2019-04-20 06:51

    This was a beautiful book about the end of Arab rule of Spain and has made me dream for years (unfulfilled as of yet :( to visit Alhambra in Andalusia. Full of melancholy and some eye-opening facts, it is one of Rushdie's finest efforts and a worthy read after Midnight's Children.

  • Ashley Sperling
    2019-04-07 05:10

    I found this book really hard to get into for a few reasons. I would read some and then put it down for a few days, then try to resume and be entirely confused about who was who because there are so many characters and relationships introduced at the beginning, it's very hard to keep track. Also, Rushdie's wordiness made it much harder to get into the storytelling. At first the story seemed confusing and meandering until I got all the characters and relationships figured out. The last half seemed to pick up a lot, but I almost put the book down before I got there (which I never do). Once I got into it I found the characters and their relationships very intriguing. Plus the social and political commentary was woven fully and fairly seamlessly into the story and characters, which was really interesting. The concept of Moor aging twice as fast as anyone else also presents an unusual framework for the events that take place.So I guess my advice on this one is don't stop and start read it, because you may find it harder to enjoy. This was my first Rushdie book, not sure if I'll read another anytime soon.

  • Pewterbreath
    2019-04-25 06:54

    Honestly, I remember almost nothing about this book---something about a man who ages at twice the age that normal people are supposed to, something about his mother (who I found to be the most interesting character in the book--actually the women in this book leave the most enduring memories)--a spice plantation and fights about money. This began my love affair with magic realism--which has since somehow curdled. At the time, I thought this is IT, this is what writing should be---but since then magic realism has become somewhat over-used---as a sort of crutch to make boring ideas interesting--similar to stream-of-conciousness rambling a generation earlier (oh yes, when it's good it's very good, but oh-so-often it is a cover for poor writing). I'm not saying that Rushdie does this HERE however---as I recall this is a solid read, though by no means a point of entry to Rushdie's work (Midnight's Children would be a much better gateway in my opinion). I probably should read this again--but I just don't have the heart.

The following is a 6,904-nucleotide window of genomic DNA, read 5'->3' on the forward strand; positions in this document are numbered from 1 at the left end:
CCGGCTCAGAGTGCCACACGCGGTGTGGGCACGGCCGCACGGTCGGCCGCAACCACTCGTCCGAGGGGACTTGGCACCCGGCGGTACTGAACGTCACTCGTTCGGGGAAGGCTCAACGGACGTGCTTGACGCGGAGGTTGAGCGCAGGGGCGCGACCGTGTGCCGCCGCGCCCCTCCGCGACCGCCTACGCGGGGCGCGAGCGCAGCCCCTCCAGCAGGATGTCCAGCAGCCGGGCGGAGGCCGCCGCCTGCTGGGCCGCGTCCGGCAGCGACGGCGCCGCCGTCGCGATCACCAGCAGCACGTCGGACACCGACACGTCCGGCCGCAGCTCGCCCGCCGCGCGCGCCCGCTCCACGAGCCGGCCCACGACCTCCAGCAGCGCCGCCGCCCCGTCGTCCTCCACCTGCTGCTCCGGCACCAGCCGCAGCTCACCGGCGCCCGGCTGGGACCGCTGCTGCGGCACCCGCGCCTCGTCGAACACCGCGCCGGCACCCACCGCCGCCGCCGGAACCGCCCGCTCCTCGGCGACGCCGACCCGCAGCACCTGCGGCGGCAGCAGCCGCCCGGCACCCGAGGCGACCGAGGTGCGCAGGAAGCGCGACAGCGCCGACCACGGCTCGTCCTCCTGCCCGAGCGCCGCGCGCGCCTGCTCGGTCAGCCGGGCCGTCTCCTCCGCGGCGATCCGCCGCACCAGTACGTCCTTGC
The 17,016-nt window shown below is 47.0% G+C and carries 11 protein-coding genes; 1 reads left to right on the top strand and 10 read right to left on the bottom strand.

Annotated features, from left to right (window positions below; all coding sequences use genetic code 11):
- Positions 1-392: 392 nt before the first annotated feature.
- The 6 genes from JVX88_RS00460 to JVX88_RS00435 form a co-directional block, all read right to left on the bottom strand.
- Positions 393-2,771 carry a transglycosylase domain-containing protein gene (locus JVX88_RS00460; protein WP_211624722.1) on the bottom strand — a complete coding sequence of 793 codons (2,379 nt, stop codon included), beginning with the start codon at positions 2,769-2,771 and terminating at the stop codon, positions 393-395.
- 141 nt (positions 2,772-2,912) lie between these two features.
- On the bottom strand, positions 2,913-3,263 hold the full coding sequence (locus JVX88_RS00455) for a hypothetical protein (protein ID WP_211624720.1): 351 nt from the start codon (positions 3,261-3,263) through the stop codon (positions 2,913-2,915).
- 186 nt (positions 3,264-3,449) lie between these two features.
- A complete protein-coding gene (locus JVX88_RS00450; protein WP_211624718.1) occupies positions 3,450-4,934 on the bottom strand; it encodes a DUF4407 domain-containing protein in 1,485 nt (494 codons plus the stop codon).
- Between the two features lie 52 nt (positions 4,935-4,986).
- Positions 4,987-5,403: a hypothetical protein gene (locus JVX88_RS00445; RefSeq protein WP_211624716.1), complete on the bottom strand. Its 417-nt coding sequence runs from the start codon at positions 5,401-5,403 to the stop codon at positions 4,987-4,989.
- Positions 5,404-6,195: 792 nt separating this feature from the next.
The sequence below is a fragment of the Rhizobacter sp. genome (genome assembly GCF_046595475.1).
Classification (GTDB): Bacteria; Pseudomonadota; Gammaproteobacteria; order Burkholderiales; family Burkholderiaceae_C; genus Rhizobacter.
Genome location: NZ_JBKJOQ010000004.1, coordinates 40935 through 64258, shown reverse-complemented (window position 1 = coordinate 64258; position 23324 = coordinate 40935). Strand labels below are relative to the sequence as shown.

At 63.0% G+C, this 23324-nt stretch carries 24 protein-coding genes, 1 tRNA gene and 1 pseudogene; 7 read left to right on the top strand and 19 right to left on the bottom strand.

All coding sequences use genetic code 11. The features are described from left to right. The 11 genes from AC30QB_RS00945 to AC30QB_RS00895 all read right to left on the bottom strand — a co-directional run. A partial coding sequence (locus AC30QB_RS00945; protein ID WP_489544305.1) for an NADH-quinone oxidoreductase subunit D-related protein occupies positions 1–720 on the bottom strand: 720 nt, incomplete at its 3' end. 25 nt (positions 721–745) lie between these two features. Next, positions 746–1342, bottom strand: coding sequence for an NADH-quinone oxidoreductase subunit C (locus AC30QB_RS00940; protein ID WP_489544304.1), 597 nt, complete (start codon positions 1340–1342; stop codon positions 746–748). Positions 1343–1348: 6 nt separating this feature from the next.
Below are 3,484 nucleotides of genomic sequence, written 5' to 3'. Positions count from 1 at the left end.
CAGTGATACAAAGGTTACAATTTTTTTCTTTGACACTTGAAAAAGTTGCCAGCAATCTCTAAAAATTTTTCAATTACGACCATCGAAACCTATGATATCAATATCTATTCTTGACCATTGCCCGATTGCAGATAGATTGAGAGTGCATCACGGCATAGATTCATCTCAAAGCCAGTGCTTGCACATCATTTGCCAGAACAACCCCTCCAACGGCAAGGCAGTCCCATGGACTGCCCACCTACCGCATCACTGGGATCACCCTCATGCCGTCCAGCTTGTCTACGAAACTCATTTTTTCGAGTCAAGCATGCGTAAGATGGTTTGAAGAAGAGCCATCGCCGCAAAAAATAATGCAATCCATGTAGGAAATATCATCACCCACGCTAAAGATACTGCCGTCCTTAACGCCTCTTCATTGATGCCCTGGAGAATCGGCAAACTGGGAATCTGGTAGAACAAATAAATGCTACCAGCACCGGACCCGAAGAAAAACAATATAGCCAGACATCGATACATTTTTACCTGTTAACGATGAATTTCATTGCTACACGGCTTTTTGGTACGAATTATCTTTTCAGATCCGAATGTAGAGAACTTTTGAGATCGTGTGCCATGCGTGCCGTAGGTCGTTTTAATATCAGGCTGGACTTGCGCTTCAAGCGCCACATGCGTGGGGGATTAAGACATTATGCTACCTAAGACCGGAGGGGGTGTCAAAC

• Jelena
    2019-04-09 00:12

    Mislim da je kraj malo zbrzan, sto je totalno nevazno, samo mi je malo umanjilo uzivanje. Ovo epsko putovanje kroz meni totalno nepoznatu kulturu itekako zasluzuje max. ocenu.Jedva cekam da se ponovo druzim sa Rusdijem!

  • Jelena
    2019-04-25 23:08

    “The Moor’s Last Sigh” has about everything you would expect from one of Rushdie’s novels. The story of several generations of a dysfunctional Bombay family, their eccentricities and decadence, is full raw emotion and set into the colourful development of India’s history. With its carnival of temper, madness, prophecy, allusions and several detours like the one set in Alhambra or the world of pictures, this novel is still rather linear for the author’s terms. But even so some threads simply get lost or never picked up again, some of the characters introduced and then dropped. That would be the first of my main reproaches. Not that this problem is unheard of, but it is bigger a deal coming from an author who has shown that he can do better. The second is the frenzied and rushed end, evoking the feeling you get when trying to finish off something you have grown tired of. Illustrating social, political, ethnical and religious conflicts, this is equally the story of a city as it is a family saga. Throughout a great portion of the novel Bombay itself is not only the setting but as equally a protagonist as the human characters. I found it interesting to notice that despite the male narrator in a patriarchal culture, the tale is governed by women (grandmother, mother, sisters, lover). All of these women are strong and complex, but they are also demonic, unpredictable and destructive, so that their high position is based on force rather than wisdom. Even the character of the family father seems eaten up by them, since he is either the shadow of a man or a typical modern bad guy, but never acquires a second or a third dimension.You could, as always, tell the author at once by his style, syntax and trademark structure. I did enjoy reading “The Moor’s Last Sigh” even though is surely not Rushdie at his best. But also not at his worst.